Poll in nation threatened by climate change closely watched as China and the United State vie for influence in region.
Tuvalu, the tiny Pacific island nation with just over 6,000 registered voters, has recently conducted a national election that has drawn significant attention from global players such as China, Taiwan, the United States, and Australia. The election results are anticipated later in the day. With a population of about 11,200 people spread across nine islands, Tuvalu has been a vocal advocate for climate change action at international conferences, particularly as its capital, Funafuti, faces the risk of inundation by tides by 2050.
The strategic significance of Tuvalu has sparked a competition for influence in the Pacific region between China and the US. Washington has recently pledged to connect Tuvalu’s remote population to global telecommunications through an undersea cable, signaling efforts to strengthen ties. Taiwan, one of three remaining Pacific allies, has faced diplomatic challenges as Nauru severed ties with Taipei, resuming relations with China, which promised increased development support.
China’s influence in the Tuvalu election has drawn concerns, with Taiwan accusing China of attempting to sway the outcome and “seize diplomatic allies.” China considers Taiwan as its territory and rejects its diplomatic ties, while Taiwan rejects China’s sovereignty claim. The contenders in Tuvalu’s leadership, united in advocating for global climate change action, differ in their approaches to ties with Taiwan, a diplomatic ally since 1979.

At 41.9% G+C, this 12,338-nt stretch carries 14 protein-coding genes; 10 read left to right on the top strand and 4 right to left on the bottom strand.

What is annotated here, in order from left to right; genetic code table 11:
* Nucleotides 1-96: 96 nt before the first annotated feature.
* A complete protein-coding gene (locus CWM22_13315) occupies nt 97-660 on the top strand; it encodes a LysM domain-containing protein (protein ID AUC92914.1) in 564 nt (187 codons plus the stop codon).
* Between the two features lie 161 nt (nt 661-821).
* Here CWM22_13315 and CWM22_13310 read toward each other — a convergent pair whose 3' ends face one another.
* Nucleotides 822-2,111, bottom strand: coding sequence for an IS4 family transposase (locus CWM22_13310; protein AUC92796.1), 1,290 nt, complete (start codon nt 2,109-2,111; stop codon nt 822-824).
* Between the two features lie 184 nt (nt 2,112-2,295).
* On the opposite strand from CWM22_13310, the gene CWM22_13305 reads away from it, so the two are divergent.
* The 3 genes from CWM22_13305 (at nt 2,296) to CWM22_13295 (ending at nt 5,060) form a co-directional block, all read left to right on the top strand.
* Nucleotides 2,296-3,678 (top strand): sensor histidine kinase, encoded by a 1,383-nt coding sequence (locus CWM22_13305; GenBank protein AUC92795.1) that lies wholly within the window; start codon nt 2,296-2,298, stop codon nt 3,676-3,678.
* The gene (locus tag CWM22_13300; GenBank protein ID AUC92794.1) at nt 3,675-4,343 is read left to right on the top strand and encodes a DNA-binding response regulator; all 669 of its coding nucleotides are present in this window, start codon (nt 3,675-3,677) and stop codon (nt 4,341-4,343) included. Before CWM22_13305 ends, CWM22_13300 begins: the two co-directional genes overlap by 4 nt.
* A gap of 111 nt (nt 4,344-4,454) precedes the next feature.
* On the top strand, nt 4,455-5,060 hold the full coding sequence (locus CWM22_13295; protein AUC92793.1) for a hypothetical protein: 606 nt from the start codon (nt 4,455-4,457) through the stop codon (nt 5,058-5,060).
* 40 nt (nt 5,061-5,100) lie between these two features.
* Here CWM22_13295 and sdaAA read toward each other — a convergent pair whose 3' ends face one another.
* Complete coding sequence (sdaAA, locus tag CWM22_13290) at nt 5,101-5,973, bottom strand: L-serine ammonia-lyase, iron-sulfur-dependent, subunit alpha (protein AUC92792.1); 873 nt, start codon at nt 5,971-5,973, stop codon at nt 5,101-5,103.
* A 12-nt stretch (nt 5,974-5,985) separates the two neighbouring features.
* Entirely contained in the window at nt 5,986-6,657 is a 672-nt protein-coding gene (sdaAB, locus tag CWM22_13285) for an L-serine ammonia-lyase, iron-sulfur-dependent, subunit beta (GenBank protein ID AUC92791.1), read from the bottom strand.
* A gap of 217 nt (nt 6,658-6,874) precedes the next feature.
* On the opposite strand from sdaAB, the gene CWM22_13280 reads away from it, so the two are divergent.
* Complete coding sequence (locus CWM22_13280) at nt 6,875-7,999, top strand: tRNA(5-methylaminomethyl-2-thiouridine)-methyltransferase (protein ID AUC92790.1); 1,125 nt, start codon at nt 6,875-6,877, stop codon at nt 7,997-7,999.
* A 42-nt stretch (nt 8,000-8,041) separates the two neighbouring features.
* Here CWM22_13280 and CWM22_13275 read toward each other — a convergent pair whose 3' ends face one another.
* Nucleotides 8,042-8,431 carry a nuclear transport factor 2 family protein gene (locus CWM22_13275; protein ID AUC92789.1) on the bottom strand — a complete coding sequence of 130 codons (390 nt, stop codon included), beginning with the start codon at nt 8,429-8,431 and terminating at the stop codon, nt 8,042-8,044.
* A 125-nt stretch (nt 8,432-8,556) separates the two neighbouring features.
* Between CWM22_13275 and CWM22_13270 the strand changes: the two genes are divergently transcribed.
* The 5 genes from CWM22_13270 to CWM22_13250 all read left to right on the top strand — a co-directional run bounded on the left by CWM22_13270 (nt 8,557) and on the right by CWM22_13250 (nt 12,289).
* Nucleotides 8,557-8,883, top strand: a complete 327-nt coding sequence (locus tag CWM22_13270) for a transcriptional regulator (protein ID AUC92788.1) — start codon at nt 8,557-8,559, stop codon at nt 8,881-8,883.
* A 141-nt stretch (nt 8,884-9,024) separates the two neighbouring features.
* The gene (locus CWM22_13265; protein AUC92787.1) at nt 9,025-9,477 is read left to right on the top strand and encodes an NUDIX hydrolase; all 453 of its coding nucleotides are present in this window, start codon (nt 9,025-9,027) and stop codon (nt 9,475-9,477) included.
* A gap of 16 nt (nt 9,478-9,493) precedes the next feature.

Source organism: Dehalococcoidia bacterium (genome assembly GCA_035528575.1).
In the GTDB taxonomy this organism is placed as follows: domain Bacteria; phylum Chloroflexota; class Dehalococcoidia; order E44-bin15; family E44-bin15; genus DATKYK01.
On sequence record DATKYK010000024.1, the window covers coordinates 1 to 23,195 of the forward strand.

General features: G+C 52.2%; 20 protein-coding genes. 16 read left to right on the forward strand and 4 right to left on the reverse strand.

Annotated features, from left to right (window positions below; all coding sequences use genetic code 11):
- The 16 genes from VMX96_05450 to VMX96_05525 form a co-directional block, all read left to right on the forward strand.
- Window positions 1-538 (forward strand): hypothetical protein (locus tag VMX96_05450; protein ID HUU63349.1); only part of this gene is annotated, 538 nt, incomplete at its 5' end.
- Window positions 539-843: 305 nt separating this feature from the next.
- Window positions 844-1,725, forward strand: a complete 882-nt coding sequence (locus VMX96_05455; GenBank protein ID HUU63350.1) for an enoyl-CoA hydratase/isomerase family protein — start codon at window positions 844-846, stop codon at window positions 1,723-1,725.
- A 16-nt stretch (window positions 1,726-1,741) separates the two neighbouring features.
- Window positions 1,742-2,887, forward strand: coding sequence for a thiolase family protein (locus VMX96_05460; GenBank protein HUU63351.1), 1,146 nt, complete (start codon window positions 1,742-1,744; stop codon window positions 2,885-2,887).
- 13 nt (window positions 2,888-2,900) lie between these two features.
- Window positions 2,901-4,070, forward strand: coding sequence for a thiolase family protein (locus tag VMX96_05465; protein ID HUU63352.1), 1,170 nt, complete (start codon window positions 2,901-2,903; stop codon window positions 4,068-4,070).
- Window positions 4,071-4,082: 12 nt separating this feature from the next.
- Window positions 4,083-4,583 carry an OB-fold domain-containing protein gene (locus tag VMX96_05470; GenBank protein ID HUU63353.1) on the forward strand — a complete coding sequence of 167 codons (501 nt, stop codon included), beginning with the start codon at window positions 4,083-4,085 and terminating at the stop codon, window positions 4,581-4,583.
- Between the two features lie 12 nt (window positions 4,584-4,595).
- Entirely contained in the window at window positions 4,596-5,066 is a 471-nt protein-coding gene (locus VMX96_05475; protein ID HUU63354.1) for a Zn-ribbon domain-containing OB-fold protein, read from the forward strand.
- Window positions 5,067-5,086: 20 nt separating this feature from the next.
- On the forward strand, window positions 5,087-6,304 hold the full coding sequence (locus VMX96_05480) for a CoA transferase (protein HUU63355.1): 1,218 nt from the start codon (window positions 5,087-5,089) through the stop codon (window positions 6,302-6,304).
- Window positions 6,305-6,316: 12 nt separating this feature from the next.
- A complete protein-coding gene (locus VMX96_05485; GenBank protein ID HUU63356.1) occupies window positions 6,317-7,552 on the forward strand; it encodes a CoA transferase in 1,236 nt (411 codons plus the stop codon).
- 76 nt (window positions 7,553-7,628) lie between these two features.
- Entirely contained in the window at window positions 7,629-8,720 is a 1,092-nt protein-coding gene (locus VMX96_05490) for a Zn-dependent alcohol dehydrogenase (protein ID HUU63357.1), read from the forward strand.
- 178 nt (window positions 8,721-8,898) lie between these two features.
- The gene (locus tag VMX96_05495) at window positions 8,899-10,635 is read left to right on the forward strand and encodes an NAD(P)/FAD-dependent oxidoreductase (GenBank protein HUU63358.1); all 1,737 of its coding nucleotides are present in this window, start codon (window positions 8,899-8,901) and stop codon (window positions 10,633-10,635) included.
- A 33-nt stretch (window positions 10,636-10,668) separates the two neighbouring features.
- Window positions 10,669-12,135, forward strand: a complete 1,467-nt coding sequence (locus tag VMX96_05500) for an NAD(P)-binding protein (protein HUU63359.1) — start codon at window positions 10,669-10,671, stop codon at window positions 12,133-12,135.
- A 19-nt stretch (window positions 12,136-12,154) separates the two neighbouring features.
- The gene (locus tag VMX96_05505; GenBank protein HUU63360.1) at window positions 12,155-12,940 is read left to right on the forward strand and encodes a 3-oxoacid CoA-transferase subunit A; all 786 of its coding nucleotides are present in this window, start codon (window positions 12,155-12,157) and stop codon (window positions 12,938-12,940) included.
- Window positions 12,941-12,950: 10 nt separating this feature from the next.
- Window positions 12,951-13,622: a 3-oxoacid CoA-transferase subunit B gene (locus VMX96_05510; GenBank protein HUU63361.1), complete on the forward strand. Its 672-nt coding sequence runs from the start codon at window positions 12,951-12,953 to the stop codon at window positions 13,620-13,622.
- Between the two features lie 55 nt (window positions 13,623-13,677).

Seve Paeniu, Tuvalu’s Finance Minister and a newly elected parliament member, expects a review of ties with Taiwan post-election. The government, under new leadership, will decide whether Taiwan or China better addresses Tuvalu’s development needs. Prime Minister Kausea Natano has expressed continued support for Taiwan, while former Prime Minister Enele Sopoaga, overthrown in 2019, and former Foreign Minister Simon Kofe have previously pledged allegiance to Taiwan.
The election process in Tuvalu involves voters choosing two lawmakers for each of the eight island electorates, with no political parties. After counting the votes, newly elected lawmakers are transported from the islands to Funafuti, a journey that can take up to 27 hours. The prime minister is then chosen by the elected lawmakers. The election also brings attention to the differing stances on a security and migration agreement signed with Australia in November, with Sopoaga rejecting the deal and Kofe suggesting revisions to certain aspects.